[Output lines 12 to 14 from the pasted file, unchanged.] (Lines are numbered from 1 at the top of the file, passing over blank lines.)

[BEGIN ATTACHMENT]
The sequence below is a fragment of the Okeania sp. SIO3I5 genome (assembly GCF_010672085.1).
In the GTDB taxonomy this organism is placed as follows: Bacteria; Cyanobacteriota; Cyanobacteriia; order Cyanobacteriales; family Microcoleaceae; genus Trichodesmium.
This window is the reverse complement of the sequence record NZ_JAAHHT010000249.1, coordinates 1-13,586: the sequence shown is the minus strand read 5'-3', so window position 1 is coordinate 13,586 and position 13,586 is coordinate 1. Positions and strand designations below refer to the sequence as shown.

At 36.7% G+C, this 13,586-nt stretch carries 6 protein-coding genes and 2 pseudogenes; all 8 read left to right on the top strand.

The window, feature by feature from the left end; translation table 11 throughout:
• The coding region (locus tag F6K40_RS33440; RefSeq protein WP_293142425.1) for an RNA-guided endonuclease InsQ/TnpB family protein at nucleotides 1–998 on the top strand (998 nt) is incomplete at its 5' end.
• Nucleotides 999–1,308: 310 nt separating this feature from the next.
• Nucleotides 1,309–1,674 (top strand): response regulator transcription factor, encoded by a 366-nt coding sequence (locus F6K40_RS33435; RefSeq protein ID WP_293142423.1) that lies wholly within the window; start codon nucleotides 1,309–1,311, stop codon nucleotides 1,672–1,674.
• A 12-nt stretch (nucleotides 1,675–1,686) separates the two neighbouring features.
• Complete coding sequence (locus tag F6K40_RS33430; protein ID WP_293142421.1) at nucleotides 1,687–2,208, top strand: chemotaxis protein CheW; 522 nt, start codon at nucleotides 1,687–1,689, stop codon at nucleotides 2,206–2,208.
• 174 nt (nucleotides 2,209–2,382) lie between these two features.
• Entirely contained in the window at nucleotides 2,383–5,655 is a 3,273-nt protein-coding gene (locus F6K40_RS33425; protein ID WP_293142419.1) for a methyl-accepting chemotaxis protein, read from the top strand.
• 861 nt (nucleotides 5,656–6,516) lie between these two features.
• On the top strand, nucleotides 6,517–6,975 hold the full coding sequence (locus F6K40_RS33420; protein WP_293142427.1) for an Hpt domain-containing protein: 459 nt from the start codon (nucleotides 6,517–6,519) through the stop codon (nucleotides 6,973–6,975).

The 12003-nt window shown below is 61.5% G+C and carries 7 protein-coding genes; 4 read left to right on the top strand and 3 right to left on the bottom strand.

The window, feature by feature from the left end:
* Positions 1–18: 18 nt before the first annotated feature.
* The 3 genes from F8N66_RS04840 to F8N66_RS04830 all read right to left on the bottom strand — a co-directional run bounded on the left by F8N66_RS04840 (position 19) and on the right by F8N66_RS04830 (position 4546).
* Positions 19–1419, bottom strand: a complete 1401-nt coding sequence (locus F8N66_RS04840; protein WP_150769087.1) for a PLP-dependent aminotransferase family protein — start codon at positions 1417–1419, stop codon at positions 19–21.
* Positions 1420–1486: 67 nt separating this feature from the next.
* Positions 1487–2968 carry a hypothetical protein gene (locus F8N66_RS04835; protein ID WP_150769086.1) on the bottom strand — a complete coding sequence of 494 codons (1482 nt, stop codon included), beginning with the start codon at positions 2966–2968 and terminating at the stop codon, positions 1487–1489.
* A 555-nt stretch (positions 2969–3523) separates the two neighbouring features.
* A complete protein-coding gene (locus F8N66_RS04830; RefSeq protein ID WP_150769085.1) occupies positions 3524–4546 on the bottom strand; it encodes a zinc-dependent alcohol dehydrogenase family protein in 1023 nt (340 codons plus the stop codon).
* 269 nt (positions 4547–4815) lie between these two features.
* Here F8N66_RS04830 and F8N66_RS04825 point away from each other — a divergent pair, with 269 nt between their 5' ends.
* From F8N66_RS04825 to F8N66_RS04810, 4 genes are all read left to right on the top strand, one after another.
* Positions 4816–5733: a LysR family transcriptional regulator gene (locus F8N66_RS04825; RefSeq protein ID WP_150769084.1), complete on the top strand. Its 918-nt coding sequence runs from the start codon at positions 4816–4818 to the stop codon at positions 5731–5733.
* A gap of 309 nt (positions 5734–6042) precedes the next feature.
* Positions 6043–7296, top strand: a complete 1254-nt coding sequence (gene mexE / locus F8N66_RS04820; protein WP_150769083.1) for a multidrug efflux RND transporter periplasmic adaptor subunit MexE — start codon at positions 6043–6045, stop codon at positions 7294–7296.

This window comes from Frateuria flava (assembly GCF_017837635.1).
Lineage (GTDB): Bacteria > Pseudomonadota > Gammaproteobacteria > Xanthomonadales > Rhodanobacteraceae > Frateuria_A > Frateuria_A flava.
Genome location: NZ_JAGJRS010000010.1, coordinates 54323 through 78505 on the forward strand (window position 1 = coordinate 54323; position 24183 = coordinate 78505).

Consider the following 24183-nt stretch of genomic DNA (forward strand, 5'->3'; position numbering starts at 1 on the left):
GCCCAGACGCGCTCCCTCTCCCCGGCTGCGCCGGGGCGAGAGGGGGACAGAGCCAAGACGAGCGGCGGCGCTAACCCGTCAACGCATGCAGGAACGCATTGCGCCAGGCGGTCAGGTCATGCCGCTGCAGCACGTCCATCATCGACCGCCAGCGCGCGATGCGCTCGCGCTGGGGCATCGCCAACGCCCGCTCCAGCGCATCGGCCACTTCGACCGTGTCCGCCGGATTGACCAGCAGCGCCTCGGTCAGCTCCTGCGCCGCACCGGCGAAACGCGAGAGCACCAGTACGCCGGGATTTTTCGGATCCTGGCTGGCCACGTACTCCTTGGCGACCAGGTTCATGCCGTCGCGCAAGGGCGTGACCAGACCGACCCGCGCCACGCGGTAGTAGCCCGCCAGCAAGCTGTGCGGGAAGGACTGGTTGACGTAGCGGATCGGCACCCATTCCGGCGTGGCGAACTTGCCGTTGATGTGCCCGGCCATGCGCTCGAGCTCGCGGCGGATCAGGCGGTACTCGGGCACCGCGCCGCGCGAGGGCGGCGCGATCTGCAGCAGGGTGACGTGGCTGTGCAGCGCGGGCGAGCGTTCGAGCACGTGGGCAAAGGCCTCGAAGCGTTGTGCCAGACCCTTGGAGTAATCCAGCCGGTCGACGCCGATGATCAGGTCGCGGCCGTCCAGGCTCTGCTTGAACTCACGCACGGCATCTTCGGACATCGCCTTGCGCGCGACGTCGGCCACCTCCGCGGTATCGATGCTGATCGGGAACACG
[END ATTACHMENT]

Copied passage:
• Entirely contained in the window at nucleotides 2,383–5,655 is a 3,273-nt protein-coding gene (locus F6K40_RS33425; protein ID WP_293142419.1) for a methyl-accepting chemotaxis protein, read from the top strand.
• 861 nt (nucleotides 5,656–6,516) lie between these two features.
• On the top strand, nucleotides 6,517–6,975 hold the full coding sequence (locus F6K40_RS33420; protein WP_293142427.1) for an Hpt domain-containing protein: 459 nt from the start codon (nucleotides 6,517–6,519) through the stop codon (nucleotides 6,973–6,975).